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Then, make the babka dough

Mix the yeast and milk together; set aside.

Add the flour, sugar, and salt to the bowl of a stand mixer affixed with the paddle attachment and set to medium-low speed. Add the eggs and sour cream, then add the milk. Once combined, stop the mixer and scrape down the bottom and sides of the bowl to make sure nothing has gotten stuck, then turn the mixer to medium speed for about 2 minutes until the dough forms a solid mass around the paddle attachment. Begin adding the cold butter a few pieces at a time, waiting for them to disappear before adding more. Continue beating the dough until smooth and glossy—about 5 minutes—then remove the bowl from the mixer, cover with plastic, and put somewhere warm to proof for two hours until doubled. (I like stashing the bowl into a cold oven with the light on, which warms the oven just enough to be ideal for proofing dough.)

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Plop the doubled dough onto a lightly floured surface and smoosh into a rectangular shape, then roll out with a rolling pin until the dough is about 1/2-inch thick and its dimensions are roughly 24" by 14" (it doesn’t have to be perfect).

Toss the frozen blueberries, coffee cake crumble, and lemon zest together, then spread out over the dough right up to the edges, gently pressing down a bit. Starting from the edge closest to you, roll up the babka like a jelly roll, smooshing it just a bit as you go to ensure there are no air pockets trapped inside. This will probably get messy, which is totally normal. Once it’s all rolled up, wrap the babka in plastic, then pop it in the freezer for about 30 minutes to firm up.

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Lightly grease a bundt or angel food cake pan. Unwrap the babka, then split it in half lengthwise. Keeping the cut sides facing up, twist the two babka halves around each other, then move to the pan, stretching out as needed, pinching the edges together firmly to create and unbroken circle. Scatter any filling that may have wandered out of the babka on top, cover with plastic wrap, and put in a warm place for two hours to rise.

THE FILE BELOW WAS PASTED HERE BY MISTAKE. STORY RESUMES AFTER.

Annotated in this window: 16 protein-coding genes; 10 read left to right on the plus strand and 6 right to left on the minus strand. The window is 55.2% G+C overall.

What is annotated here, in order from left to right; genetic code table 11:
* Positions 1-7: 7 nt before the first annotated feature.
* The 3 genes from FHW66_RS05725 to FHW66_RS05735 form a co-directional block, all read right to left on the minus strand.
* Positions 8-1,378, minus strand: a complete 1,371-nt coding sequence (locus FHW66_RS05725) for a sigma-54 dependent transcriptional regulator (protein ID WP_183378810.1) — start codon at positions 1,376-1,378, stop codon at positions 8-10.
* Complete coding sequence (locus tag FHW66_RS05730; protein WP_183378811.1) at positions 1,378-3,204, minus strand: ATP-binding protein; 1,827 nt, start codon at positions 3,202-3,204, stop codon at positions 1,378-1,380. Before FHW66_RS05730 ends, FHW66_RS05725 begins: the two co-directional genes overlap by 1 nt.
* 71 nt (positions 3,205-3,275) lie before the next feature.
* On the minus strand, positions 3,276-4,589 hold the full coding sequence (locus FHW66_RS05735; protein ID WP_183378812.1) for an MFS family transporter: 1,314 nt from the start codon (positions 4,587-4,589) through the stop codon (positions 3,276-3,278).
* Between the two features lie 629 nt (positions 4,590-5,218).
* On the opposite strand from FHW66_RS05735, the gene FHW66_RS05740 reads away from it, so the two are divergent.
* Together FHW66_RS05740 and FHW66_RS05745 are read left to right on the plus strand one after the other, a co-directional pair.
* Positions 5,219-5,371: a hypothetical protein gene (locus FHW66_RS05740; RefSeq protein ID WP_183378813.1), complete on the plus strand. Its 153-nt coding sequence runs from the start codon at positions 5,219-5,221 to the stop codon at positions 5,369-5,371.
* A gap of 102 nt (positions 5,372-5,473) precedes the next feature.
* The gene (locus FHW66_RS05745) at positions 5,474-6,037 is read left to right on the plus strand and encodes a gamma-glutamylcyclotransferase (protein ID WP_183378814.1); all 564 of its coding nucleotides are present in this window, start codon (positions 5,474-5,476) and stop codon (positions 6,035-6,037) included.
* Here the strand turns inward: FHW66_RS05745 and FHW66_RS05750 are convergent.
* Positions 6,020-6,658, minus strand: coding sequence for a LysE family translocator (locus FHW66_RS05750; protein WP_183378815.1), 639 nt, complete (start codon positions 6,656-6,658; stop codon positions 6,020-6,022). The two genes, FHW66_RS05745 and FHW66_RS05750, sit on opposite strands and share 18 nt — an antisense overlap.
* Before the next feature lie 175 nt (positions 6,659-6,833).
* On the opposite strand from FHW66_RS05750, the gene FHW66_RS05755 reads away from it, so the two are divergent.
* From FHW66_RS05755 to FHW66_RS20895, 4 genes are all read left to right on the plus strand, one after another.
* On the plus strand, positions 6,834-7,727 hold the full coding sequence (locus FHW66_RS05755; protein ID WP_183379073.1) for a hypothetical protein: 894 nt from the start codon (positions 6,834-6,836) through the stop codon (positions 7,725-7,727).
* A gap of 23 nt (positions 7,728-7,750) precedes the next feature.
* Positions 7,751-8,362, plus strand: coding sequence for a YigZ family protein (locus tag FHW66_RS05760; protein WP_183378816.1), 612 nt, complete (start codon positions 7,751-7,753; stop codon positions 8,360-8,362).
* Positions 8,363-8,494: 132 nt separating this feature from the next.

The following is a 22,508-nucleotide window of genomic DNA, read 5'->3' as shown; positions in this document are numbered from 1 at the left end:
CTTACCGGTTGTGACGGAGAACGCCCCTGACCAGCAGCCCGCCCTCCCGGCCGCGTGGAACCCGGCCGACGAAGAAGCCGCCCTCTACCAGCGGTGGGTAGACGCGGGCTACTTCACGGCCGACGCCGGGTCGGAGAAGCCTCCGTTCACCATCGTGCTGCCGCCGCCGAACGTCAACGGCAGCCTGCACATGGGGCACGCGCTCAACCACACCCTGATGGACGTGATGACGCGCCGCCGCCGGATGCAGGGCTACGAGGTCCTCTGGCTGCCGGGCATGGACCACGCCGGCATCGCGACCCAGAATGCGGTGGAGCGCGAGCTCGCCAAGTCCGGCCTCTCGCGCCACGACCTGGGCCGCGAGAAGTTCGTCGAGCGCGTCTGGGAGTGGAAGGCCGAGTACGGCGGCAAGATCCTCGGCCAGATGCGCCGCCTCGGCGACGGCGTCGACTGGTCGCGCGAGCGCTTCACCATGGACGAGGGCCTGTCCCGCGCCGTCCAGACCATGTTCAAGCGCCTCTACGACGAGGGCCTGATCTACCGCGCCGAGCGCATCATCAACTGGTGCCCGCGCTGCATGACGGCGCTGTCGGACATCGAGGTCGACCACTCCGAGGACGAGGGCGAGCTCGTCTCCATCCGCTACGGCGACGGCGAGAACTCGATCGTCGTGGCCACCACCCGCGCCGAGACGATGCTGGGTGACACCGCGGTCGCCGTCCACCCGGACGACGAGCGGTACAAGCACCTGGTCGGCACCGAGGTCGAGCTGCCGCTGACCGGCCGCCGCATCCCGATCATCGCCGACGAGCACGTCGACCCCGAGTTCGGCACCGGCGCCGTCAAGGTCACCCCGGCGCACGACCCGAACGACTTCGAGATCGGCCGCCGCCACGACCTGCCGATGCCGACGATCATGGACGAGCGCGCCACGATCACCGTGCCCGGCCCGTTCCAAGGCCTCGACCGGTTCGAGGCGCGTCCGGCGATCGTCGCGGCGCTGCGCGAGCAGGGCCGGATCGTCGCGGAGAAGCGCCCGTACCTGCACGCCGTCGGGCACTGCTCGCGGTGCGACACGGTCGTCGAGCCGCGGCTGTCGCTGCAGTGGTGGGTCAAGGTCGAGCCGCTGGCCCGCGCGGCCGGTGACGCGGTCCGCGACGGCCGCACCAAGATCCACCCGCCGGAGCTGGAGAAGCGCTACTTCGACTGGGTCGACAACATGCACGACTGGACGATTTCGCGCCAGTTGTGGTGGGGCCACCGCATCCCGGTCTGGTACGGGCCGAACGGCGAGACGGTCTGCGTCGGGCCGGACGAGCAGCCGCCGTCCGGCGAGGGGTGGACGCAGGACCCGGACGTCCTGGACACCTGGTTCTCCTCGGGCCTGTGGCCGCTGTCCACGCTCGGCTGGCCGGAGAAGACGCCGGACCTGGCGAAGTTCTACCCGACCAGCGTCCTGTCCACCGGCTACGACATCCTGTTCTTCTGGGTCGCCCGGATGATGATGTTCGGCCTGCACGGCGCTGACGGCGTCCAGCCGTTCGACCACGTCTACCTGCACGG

Preheat the oven to 375 degrees. Bake the babka on the center rack of the oven for 45 minutes, then begin monitoring it by sticking a digital thermometer into the fattest part of the babka. When the temperature reaches 185 degrees, remove the babka from the oven and allow to cool completely before unmolding—at least 30 minutes.

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Allison Robicelli is The Takeout staff writer, a former professional chef, author of three books, and The People's Hot Pocket Princess. Questions about recipes/need cooking advice? Tweet @Robicellis.

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DISCUSSION

leekasley
WellHardlyEver

You didn’t scald the milk? Babka was the only recipe I knew that required it, but it did something to the milk proteins so they didn’t inhibit a high rise. It’s also where my mother melted 1/4 b of butter. The purpose of babka is to convey butter to one’s mouth, both within the bread and on top of it.